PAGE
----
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Friday, May 5, 2023
Notations On Our World (Special Friday Edition): Out & About in the World This Week
We present the following on the week that was as we look forward to releasing our weekly Route 66 coming up next week.
SPECIAL EDITION: UKRAINE
Wagner mercenary leader threatens Bakhmut withdrawal. The leader of Russia's Wagner mercenary force, Yevgeny Prigozhin, threatens to withdraw his forces from Bakhmut due to excessive losses and a severe shortage of artillery ammunition.
Jinping, Zelensky hold first call since war's start. President Volodymyr Zelensky stated that he had a long and meaningful conversation with China’s President Xi Jinping. After the call, Zelensky appointed a new Ambassador to China, who announced that it will send a delegation to Ukraine.
Russian freight train derails after being hit by explosive device. Russian authorities say the region which borders the Ukraine has been attacked multiple times by pro-Ukrainian saboteurs since Russia invaded Ukraine.
Peru ex-President extradited from US, taken to prison. Peru's former President Alejandro Toledo, who served from 2001 to 2006, was jailed after arriving back in his homeland following extradition from the US to face charges of money-laundering and corruption during his mandate.
Guatemalan president pledges support for Republic of Taiwan. Guatemalan President Alejandro Giammattei pledged unconditional support for Taiwan's sovereignty. Guatemala is one of only 13 countries with official diplomatic ties with Taiwan.
110 people arrested in Turkey over alleged militant ties. The operation comes less than three weeks before elections and was focused on Diyarbakir, the largest city in Kurdish southeast Turkey. People were targeted based on accused links to the outlawed Kurdistan Workers Party militant group.
Fiji's ex-Attorney General faces arrest and charges of office abuse. The case stems from a complaint lodged in February by the acting supervisor of elections, Ana Mataiciwa. Police Chief of Intelligence and Investigations, Sakeo Raikaci, confirmed the charges in a recent statement.
Algeria and Mali have declared their intent to revive the 2015 Malian Peace Pact, with both nations committing to fully implement its terms. The agreement aims to reduce regional tensions arising from a Tuareg insurgency against the government, a situation exacerbated by jihadist involvement.
IS leader killed in Syria by Turkish intelligence services. Syrian local and security sources said the raid took place in the northern Syrian town of Jandaris, which is controlled by Turkey-backed rebel groups and was one of the worst-affected in the February earthquake that hit both Turkey and Syria.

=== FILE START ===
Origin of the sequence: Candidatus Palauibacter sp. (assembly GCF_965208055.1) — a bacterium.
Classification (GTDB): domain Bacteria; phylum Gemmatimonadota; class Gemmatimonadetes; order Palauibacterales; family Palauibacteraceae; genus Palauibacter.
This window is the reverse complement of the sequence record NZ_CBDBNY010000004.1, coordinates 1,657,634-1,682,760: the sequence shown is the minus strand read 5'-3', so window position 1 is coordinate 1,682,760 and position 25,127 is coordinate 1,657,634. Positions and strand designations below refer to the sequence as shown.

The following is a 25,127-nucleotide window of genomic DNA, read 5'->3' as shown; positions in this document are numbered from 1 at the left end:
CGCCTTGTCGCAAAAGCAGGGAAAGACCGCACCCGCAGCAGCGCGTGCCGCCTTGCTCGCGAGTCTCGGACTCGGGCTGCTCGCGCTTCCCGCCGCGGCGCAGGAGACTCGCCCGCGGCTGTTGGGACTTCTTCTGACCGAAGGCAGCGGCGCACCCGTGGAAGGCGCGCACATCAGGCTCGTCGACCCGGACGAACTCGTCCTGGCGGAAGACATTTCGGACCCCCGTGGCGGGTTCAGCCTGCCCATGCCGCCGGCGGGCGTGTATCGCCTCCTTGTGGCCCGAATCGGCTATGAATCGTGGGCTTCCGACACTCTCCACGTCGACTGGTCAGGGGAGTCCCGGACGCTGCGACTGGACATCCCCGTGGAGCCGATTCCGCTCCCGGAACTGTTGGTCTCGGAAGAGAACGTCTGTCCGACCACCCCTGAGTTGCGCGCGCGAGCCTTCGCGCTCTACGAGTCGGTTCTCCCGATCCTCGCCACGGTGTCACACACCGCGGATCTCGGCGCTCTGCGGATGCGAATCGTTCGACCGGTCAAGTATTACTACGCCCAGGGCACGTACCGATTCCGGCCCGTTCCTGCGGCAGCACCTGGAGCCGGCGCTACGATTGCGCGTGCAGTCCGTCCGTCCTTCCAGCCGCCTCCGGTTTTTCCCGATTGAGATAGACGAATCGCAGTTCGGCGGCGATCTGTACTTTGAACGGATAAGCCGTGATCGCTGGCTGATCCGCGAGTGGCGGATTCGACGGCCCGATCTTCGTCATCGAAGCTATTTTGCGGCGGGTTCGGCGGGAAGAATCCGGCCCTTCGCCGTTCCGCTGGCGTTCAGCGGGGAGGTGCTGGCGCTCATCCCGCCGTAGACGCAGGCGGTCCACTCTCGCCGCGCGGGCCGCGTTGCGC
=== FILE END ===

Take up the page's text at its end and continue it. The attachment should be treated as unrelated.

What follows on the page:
US sends nuclear submarines in South Korea pledge. The US will deploy nuclear-armed submarines to South Korea for the first time in decades — part of a new agreement that will signal Washington's commitment to defend Seoul against rising nuclear threats from North Korea.
China, Russia sign maritime MoU. China and Russia signed a memorandum of understanding designed to strengthen maritime law enforcement cooperation on terrorism, illegal migration, drug smuggling and weapons, and illegal fishing.
33 killed in Burkina Faso military base attack. Attack on Burkina Faso military base leaves 33 soldiers dead and 12 wounded, amid ongoing battles against al-Qaida and Islamic State rebels; UN calls for war crime investigations.
Tunisian morgues at capacity from recovered drown victims. Many migrants risking the dangerous sea crossing from Tunisia to Europe have drowned, resulting in morgues and hospitals in the city of Sfax reaching maximum capacity. Over 200 have died so far, with the number of migrants intensified due to conflict and poverty in Africa and the Middle East.
JPMorgan CEO Jamie Dimon dominates the American financial world like no one has since, well, J.P. Morgan.
It was the bank’s namesake who became de facto central banker and bailed out the U.S. financial system in the panics of 1893 and 1907. His protégé Thomas Lamont tried to play a similar role in 1929, although with less success. And of course, Dimon himself starred in the 2008 crisis, buying both Bear Stearns and then Washington Mutual. So no one should be surprised it was Dimon who stepped up this week to buy the operations of failing First Republic Bank.
For a brief time, the first J.P. Morgan was a target of Teddy Roosevelt’s trust-busting efforts. But in the end, he escaped largely unscathed. Why? Presumably because the powers-that-be decided he was more valuable as a friend than a foe. Dimon is now benefitting from a similar dynamic.
As Shawn Tully explains in this must-read Fortune piece, the federal law passed in 1994 allowing interstate banking limited the total share of the nation’s deposits that any one bank could hold to 10%. But that cap only applies to acquisitions. Since 2014, the nation’s three largest banks—JPMorgan, Bank of America and Wells Fargo—have all been over the threshold, in part because of their acquisitions in the last financial crisis, and therefore prohibited from buying other banks. JPMorgan’s share of deposits, prior to this purchase, stood at over 16%. But the 1994 act also included a loophole for banks rescuing other banks about to be shut down by the FDIC. And voila! JPMorgan’s coup.
Unlike the 2008 acquisitions, which happened as the financial problems were still gathering steam, this one seems to mark the end of the action. “I think the banking system is very stable,” Dimon declared in his comments. “This part of the crisis is over.” But it leaves JPMorgan bigger than ever, and Dimon as the man to see in a financial crisis.